Rochester Manor and Villa residents to have more choices
By Marsha Keefer email@example.com | Published: Tuesday, January 28, 2014
(Reprinted with permission of the Beaver County Times.)
ROCHESTER — Mark Kopsack walks the corridors of Rochester Manor and Villa greeting staff and residents alike by name, responding quickly to a resident’s request for an extra blanket on a bitter-cold day, stopping to pick up a paper scrap in a hallway.
More than a century of caring has taken place on this block along Virginia Avenue, and Kopsack, president and CEO of the nursing and residential facility, continues in that tradition. But Kopsack and his twin brother, Nathan Kopsack, vice president and COO, envision a new concept — one that transitions “from a medical institution into a person-centered senior living community.”
In other words, the residents will have a greater say and more choices in their day-to-day activities, Kopsack said. To that end, a multimillion-dollar renovation is underway with work expected to be completed by September.
Changes will be noticed as soon as one walks through the front door, Kopsack said, as the foyer now will become a “community front porch” with a fireplace, redesigned concierge area, new furniture, accents, flooring and lighting. Other renovation highlights will include a grille room, therapy gymnasium, town square, pub, spa, clinic and sun room.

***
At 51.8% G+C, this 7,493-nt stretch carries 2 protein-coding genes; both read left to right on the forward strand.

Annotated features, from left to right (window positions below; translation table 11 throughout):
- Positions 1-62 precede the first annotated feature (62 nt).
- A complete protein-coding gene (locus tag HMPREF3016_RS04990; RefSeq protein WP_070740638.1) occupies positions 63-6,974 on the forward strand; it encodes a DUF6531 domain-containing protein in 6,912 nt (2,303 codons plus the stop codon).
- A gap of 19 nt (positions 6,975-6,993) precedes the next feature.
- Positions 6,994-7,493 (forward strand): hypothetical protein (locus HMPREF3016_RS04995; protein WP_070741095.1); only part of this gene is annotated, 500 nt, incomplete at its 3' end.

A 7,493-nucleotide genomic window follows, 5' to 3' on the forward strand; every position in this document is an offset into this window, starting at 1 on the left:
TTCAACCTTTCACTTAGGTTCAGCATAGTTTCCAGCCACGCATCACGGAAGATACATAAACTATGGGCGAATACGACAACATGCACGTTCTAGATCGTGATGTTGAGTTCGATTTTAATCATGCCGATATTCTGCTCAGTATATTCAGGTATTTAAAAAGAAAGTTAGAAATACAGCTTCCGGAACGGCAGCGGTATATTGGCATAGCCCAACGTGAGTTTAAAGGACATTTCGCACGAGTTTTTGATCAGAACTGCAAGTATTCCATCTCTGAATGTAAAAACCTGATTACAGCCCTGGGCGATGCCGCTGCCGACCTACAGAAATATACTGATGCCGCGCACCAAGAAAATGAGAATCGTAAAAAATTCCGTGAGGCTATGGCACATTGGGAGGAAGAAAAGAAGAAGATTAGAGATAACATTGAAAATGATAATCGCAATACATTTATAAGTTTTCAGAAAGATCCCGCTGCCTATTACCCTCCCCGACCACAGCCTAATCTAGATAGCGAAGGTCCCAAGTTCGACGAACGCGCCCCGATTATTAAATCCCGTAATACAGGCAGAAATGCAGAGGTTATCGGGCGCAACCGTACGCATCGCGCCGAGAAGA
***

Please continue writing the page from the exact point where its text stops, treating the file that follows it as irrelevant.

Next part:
The care-giving journey started here in 1899 when Beaver County’s second hospital was founded by a group of physicians in a private home in the middle of an apple orchard, according to bchistory.org. Named Beaver County General Hospital, it had 15 beds. In 1906, a new hospital was built; the house was razed in 1908; the name changed to Rochester General Hospital; and a new wing was added in 1965.
The facility closed in the early 1980s, Kopsack said, the result of local hospital mergers to become The Medical Center, Beaver, now Heritage Valley Beaver in Brighton Township.
The building was dormant for several years until it was converted into a nursing home in the mid-’80s, eventually purchased in 1990 by Robert Kopsack, father of Mark and Nathan. In 2012, his sons assumed ownership.
“It’s a very important historical building,” Kopsack said, “and that had a lot to do with our decision to take this historical building and renovate it, transform it to get prepared for the next 50 years.”
Such foresight isn’t only savvy business, but critical to meet the demands of an increasingly aging population, “beginning to burgeon,” according to the U.S. Department of Health and Human Services’ Administration on Aging, as the baby boom generation begins to reach 65. The department projected that “70 percent of Americans who reach the age of 65 will need some form of long-term care in their lives for an average of three years,” reported The Associated Press in a 2013 study.
The 65-and-older population increased 18 percent since 2000 and is expected to more than double to 92 million in 2060, said the AOA. The proportion of older people varies considerably by state with Pennsylvania ranking fifth with 2 million (California is No. 1 with 4.4 million). Those 65 and older constitute 15.6 percent of Pennsylvania’s total population, an increase of 3.3 percent since 2000.